Then came the suggestion of a walking sub-caucus,  a process that was popular with DFLers in the late ‘70s and early ‘80s. It was designed to give strength to minority delegates or delegates who championed candidates or issues without large numbers of supporters.

The process starts with people walking to a designated location to support a candidate or cause. The idea is to get as many people as possible in your group by accepting smaller groups in search of strength that comes with large numbers.

At times, it can become goofy. The Save the Whales group merges with the Wind Power group that then joins the Smith for Mayor group and suddenly Smith has more delegates. But Smith also has some commitment to Whales and Wind that might not have been part of the campaign platform.

This can also take a lot of time, and at this point, time was running out on the Wedge folks. They had the classroom until 9 p.m. which gave them 20 minutes to get the job done.

Steven Prince, self-described parliamentarian and sergeant-at-arms, assigned room corners and hallway space to supporters of the council candidates.

At that point, a large group declared themselves to be the “I love the Wedge-Undecided” caucus. Bender and Tuthill each had a crowd, with a few Killian and Bradley supporters looking lonely in their assigned corners.

And then there was the merger. The “I love the Wedge-Undecided” group joined the Tuthill group, and it was all over but the final counting.

They finished the night with 32 female delegates and 35 male delegates, which is compliant with the DFL gender-equity requirement because it is the product of a walking sub-caucus.

That took three hours. They were not out of the room by 9 p.m. And they still had to deal with those letters from would-be delegates. But they were smiling. Everyone seemed to think they had won something.

That was just one of nine precincts that will assemble, back at Jefferson School, the morning of April 27 to see if they can give DFL endorsement to one of the four candidates in the race for City Council.

Do not rule out the return of walking sub-caucuses at the ward convention.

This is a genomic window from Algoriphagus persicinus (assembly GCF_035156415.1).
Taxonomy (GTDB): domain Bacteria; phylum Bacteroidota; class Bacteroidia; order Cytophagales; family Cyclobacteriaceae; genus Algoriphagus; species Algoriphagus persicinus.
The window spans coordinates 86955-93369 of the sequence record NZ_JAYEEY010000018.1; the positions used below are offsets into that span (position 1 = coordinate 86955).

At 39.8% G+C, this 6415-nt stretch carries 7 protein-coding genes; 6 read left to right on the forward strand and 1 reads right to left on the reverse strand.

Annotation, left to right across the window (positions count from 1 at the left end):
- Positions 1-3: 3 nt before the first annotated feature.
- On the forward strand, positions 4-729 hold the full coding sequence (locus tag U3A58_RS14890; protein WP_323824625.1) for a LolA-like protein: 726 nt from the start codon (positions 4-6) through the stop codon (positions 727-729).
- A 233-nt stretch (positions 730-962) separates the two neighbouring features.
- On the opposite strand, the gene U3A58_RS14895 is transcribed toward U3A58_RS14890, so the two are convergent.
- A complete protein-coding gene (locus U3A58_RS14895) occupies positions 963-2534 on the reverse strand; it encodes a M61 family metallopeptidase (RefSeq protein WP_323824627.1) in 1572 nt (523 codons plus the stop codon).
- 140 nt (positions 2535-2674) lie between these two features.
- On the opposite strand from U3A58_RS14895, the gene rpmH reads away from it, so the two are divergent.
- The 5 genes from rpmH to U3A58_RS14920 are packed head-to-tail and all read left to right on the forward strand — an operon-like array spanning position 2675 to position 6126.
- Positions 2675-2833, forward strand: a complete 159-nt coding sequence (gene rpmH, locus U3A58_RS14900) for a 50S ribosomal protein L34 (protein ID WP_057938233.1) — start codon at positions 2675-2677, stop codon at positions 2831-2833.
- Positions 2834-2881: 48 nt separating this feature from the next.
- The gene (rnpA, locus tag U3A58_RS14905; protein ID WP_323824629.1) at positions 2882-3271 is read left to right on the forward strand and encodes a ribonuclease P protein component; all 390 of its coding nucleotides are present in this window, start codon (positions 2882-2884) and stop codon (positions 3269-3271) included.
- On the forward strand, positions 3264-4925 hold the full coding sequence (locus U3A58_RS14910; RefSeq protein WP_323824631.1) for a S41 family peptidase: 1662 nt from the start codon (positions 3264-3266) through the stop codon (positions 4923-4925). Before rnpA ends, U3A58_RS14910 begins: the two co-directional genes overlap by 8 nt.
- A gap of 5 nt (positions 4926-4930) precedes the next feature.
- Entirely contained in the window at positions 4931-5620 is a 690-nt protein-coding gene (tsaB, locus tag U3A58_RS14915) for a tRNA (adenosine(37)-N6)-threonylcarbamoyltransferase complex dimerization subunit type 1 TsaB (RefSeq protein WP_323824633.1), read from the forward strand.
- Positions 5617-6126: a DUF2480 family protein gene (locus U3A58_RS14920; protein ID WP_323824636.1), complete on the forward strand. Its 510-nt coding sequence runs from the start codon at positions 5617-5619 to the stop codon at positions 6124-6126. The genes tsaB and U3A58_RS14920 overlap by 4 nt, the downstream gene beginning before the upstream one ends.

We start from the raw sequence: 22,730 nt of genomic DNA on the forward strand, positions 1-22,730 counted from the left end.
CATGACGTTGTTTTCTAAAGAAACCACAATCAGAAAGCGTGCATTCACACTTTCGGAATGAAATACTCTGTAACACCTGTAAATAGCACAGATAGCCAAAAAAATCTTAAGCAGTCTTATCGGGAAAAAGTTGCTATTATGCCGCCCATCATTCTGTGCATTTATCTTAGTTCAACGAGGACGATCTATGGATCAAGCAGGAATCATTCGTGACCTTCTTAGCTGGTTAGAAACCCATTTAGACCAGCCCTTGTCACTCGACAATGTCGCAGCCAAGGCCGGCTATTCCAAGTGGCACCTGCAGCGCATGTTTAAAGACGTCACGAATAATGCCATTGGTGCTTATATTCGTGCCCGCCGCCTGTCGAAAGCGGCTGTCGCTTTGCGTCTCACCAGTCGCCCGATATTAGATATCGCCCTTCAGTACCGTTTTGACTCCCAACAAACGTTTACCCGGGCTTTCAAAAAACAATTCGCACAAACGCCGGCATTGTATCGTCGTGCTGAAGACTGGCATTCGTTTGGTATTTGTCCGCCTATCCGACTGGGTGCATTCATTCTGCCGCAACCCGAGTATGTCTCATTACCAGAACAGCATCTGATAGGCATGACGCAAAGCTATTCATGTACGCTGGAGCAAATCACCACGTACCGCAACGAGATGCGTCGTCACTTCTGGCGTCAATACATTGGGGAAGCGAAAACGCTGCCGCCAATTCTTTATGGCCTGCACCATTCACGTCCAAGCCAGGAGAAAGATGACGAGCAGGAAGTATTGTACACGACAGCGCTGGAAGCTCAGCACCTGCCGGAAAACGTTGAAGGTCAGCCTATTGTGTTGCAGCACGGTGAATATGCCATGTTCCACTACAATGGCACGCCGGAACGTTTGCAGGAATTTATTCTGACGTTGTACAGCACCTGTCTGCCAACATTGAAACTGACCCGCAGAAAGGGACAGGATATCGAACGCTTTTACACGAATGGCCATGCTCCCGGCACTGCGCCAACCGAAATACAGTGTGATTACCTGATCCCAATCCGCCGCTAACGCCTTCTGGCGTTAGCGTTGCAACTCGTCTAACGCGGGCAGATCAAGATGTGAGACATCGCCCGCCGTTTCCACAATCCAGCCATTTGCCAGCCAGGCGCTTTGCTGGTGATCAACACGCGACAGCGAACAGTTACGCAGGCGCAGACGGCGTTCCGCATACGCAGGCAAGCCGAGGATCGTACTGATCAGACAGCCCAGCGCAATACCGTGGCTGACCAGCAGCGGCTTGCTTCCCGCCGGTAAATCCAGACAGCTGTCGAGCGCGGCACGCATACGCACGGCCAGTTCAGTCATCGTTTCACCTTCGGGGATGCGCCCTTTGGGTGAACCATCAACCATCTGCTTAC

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Comments (8)

Much less controversy in 10-7, 10-8, and 10-9

Thanks for reporting on such an intensely local, yet important issue. Precincts 7, 8, and 9 of the same Ward 10 met over at Whittier Elementary and the turnout was excellent. Two of the precincts had exactly the number of interested parties as allotted delegate seats. Everyone who showed up (or submitted a letter) became a delegate to the Ward 10 convention. No one had to identify which candidate(s) they were supporting. After taking a 15-minute break at 8:00, the crowd had dwindled to the point where everyone in Precincts 8 & 9 that wanted to be a delegate to the citywide (mayoral) convention was allowed to do so. Only Precinct 7 had to do any subcaucusing for the city convention.

Interesting that Killian and Bradley had such little visible support. Over in Whittier, which previously was not part of Ward 10 until redistricting, there were plenty of t-shirts, stickers, and buttons representing all three challengers. I did not spot any obvious Tuthill supporters.

The convention on Saturday, April 27th should be quite a show. If 3 (or maybe even 2) challengers can come together, they could walk away with the endorsement. I'm afraid that if all three challengers insist on staying in the race, there will be no endorsement and Meg Tuthill will have a huge advantage as the incumbent. If one thing is clear it is that Meg Tuthill does not deserve another term on the City Council.

Minneapolis 2013 Precinct Caucuses